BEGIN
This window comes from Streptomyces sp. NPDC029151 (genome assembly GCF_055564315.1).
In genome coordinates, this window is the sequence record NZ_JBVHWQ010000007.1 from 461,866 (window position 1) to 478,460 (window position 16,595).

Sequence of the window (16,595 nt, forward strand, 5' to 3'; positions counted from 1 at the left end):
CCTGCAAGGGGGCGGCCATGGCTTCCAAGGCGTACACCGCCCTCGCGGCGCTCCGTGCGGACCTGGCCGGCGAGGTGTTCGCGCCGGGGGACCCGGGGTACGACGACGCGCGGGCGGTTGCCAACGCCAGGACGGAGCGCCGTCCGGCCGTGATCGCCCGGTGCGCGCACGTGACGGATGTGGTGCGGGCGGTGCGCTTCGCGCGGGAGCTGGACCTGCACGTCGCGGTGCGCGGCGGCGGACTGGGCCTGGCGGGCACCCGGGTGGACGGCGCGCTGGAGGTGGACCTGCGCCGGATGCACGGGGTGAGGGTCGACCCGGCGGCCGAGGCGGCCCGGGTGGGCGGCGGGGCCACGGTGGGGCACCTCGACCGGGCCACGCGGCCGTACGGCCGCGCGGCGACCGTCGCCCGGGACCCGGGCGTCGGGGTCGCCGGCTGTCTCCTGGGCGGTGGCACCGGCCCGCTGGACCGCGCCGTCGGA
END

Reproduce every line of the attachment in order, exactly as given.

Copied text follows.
This window comes from Streptomyces sp. NPDC029151 (genome assembly GCF_055564315.1).
In genome coordinates, this window is the sequence record NZ_JBVHWQ010000007.1 from 461,866 (window position 1) to 478,460 (window position 16,595).

Sequence of the window (16,595 nt, forward strand, 5' to 3'; positions counted from 1 at the left end):
CCTGCAAGGGGGCGGCCATGGCTTCCAAGGCGTACACCGCCCTCGCGGCGCTCCGTGCGGACCTGGCCGGCGAGGTGTTCGCGCCGGGGGACCCGGGGTACGACGACGCGCGGGCGGTTGCCAACGCCAGGACGGAGCGCCGTCCGGCCGTGATCGCCCGGTGCGCGCACGTGACGGATGTGGTGCGGGCGGTGCGCTTCGCGCGGGAGCTGGACCTGCACGTCGCGGTGCGCGGCGGCGGACTGGGCCTGGCGGGCACCCGGGTGGACGGCGCGCTGGAGGTGGACCTGCGCCGGATGCACGGGGTGAGGGTCGACCCGGCGGCCGAGGCGGCCCGGGTGGGCGGCGGGGCCACGGTGGGGCACCTCGACCGGGCCACGCGGCCGTACGGCCGCGCGGCGACCGTCGCCCGGGACCCGGGCGTCGGGGTCGCCGGCTGTCTCCTGGGCGGTGGCACCGGCCCGCTGGACCGCGCCGTCGGA